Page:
With early snowstorms hitting the east coast in the USA, it's clear that winter has arrived in the Northern Hemisphere, and people all over are enjoying the ever-growing sport of backcountry skiing. But backcountry conditions are variable, and sometimes dangerous, so dressing for the terrain is crucial. Further, well-designed pieces that function easily in various circumstances make a backcountry trip that much more enjoyable.
The Finnish word "suunta" roughly translates to "direction," which is precisely what Tuomas Vohlen was seeking when he founded Suunto in 1936. One of his first inventions was a liquid-filled field compact compass that could be worn on the wrist. Later (some 65 years after) Suunto was the first brand to make an outdoor "wrist-top" computer that would have the "ABCs" (altimeter, barometer and compass) with their Vector which revolutionized mountain travel.
Going on adventures with your furry best friend is one of the most fun things you can do in life. But since our four-legged pals depend on us to keep them safe, it is always good to have the necessities. We sat down with search and rescue dog handler Jennifer Coulter who spends most of her time in the backcountry with K-9s. She tells us about her “must haves” for her adventure dog and dogs she works with.
Muck Rack makes it simple to find people, tweets, or articles that mention any name, keyword, company, hashtag etc. We've compiled this guide to help you make the most of your search.
Selecting a term
Start searching tweets, articles from media outlets, articles mentioned in tweets, journalists'
names, titles and bios with some suggested searches:
Companies or Topics (e.g. iPhone, Microsoft)
Phrases (e.g. "cloud computing") — use quotes to keep the terms together
Twitter handles (e.g. @username) — returns those who have mentioned or replied to
Names (e.g. "David Pogue")
Hashtags (e.g. #sxsw, #london2012)
Bio details (e.g. vegan, Olympics, father)
Muck Rack's Advanced Search allows for many boolean operators.
Find results that mention multiple specified terms, use AND or
+. For example, ensure each result contains both Elon Musk and Mark Zuckerberg by
searching Musk AND Zuckerberg or Musk + Zuckerberg.
Use the operators OR or , to broaden your search when you'd like either of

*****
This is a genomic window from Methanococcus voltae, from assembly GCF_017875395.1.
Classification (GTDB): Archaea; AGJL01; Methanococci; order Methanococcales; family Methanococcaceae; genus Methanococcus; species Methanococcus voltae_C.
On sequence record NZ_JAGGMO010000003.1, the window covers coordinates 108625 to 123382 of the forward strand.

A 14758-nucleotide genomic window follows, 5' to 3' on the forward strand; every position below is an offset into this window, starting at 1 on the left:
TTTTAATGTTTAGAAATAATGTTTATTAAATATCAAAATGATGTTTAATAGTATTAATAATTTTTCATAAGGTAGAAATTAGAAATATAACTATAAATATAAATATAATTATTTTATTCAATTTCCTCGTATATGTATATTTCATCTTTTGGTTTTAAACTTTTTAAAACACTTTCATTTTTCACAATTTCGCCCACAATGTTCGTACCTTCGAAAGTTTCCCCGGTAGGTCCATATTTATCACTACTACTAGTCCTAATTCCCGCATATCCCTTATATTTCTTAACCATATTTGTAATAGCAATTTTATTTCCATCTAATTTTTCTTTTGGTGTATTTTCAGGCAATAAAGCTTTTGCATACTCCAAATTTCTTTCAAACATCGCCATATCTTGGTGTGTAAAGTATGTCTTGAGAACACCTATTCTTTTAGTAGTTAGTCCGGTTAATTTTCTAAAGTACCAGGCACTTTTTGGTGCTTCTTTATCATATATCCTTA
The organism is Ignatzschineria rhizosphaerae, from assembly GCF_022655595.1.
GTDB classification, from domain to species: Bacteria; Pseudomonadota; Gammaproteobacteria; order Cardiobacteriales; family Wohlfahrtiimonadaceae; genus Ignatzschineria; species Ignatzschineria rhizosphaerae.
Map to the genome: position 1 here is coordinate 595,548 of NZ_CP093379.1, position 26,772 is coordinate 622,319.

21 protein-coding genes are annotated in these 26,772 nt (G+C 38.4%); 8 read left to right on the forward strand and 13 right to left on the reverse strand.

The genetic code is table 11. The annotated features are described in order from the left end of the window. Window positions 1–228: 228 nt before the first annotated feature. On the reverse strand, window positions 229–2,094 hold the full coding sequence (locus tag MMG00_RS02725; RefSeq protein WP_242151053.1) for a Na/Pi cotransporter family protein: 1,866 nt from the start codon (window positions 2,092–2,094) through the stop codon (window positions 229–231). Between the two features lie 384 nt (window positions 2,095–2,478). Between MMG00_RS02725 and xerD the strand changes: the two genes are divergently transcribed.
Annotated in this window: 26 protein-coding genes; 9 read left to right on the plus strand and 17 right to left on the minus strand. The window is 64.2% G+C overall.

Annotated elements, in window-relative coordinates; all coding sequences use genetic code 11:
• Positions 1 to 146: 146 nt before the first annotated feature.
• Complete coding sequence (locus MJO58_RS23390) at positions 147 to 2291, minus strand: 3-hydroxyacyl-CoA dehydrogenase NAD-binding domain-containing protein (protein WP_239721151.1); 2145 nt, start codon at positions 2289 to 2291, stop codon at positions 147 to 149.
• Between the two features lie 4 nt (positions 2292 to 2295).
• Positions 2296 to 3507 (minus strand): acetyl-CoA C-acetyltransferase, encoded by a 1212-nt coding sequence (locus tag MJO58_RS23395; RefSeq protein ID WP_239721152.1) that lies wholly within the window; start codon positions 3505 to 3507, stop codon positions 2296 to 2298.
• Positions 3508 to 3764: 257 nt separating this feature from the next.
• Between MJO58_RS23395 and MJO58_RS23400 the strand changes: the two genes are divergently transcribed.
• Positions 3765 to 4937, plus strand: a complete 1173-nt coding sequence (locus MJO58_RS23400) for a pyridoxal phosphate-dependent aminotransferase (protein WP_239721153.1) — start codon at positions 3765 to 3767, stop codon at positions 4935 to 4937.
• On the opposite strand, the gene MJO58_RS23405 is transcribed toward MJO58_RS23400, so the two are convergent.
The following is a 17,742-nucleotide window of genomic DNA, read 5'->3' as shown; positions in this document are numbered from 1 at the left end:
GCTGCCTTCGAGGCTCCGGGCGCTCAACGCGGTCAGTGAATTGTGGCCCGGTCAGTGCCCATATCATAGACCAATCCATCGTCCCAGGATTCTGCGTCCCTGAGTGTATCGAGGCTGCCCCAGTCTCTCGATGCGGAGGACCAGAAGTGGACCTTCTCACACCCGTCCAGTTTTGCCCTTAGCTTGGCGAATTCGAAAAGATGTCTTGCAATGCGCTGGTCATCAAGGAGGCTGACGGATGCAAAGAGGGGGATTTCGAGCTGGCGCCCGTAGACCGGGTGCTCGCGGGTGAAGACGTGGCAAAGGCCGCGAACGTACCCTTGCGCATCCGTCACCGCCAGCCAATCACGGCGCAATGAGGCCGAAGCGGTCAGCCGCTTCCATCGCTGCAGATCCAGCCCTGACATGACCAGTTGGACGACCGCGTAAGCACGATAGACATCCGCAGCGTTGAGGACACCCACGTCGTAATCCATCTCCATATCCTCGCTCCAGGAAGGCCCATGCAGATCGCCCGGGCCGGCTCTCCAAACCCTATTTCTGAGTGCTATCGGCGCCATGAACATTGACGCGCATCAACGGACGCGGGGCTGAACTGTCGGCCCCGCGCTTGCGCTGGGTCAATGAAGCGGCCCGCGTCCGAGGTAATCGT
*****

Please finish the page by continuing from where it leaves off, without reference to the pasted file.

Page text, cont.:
multiple terms to appear in results. (This is the default behavior of our search when no operators
are used). For example, results will contain either cake or cookie by searching cake OR cookie or cake,cookie
Use NOT or - to subtract results from your search. For
example, searching Disney will yield results about the Walt Disney Company as well as Walt Disney
World Resort. To exclude mentions of Disney World, search for Disney -World or Disney
When using one of these operators with a phrase, enclose it in quotation marks. For example, you can
find results about smartphones excluding Apple's iPhone 4S by searching smartphone -"iPhone
Exact case matching or punctuation
If you're searching for a brand name or keyword that relies on specific punctuation marks or capitalization, you can
find results that match your exact query by adding matchcase: before the keyword you're searching for, like matchcase:E*TRADE .
Use parentheses to separate multiple
boolean phrases. For example, to find journalists talking about having fun in Disney World or
Disneyland, search for ("disney world" OR disneyland) AND fun.
An asterisk can be used to search for any variation of a root word truncated by the asterisk. For example, searching for admin* will return results for administrator, administration, administer, administered, etc.
A near operator is an AND operator where you can control the distance between the words. You can vary the distance the near operation uses by adding a forward slash and number (between 0-99) such as strawberries NEAR/10 "whipped cream", which means the strawberries must exist within 10 words of "whipped cream".